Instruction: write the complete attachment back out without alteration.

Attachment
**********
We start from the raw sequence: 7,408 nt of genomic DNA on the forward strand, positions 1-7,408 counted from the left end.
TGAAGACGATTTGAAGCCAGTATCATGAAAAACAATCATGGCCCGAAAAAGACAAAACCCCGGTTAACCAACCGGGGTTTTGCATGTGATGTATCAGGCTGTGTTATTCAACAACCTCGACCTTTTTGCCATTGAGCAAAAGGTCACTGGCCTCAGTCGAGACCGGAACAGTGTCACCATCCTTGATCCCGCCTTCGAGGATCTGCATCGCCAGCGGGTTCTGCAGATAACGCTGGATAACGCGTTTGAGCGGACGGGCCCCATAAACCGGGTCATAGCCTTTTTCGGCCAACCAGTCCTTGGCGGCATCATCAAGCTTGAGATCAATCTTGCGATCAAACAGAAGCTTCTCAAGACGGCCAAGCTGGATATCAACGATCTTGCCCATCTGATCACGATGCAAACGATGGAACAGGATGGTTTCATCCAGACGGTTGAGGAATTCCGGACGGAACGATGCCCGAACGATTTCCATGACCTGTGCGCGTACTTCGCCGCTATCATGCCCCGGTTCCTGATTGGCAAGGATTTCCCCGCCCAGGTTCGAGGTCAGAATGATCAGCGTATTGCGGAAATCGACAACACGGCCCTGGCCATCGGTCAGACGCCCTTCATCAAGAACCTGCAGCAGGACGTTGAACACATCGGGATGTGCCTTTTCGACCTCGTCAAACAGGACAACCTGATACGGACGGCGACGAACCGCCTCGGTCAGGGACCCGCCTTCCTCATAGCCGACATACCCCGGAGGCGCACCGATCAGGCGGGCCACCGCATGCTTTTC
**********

We start from the raw sequence: 7,408 nt of genomic DNA on the forward strand, positions 1-7,408 counted from the left end.
TGAAGACGATTTGAAGCCAGTATCATGAAAAACAATCATGGCCCGAAAAAGACAAAACCCCGGTTAACCAACCGGGGTTTTGCATGTGATGTATCAGGCTGTGTTATTCAACAACCTCGACCTTTTTGCCATTGAGCAAAAGGTCACTGGCCTCAGTCGAGACCGGAACAGTGTCACCATCCTTGATCCCGCCTTCGAGGATCTGCATCGCCAGCGGGTTCTGCAGATAACGCTGGATAACGCGTTTGAGCGGACGGGCCCCATAAACCGGGTCATAGCCTTTTTCGGCCAACCAGTCCTTGGCGGCATCATCAAGCTTGAGATCAATCTTGCGATCAAACAGAAGCTTCTCAAGACGGCCAAGCTGGATATCAACGATCTTGCCCATCTGATCACGATGCAAACGATGGAACAGGATGGTTTCATCCAGACGGTTGAGGAATTCCGGACGGAACGATGCCCGAACGATTTCCATGACCTGTGCGCGTACTTCGCCGCTATCATGCCCCGGTTCCTGATTGGCAAGGATTTCCCCGCCCAGGTTCGAGGTCAGAATGATCAGCGTATTGCGGAAATCGACAACACGGCCCTGGCCATCGGTCAGACGCCCTTCATCAAGAACCTGCAGCAGGACGTTGAACACATCGGGATGTGCCTTTTCGACCTCGTCAAACAGGACAACCTGATACGGACGGCGACGAACCGCCTCGGTCAGGGACCCGCCTTCCTCATAGCCGACATACCCCGGAGGCGCACCGATCAGGCGGGCCACCGCATGCTTTTC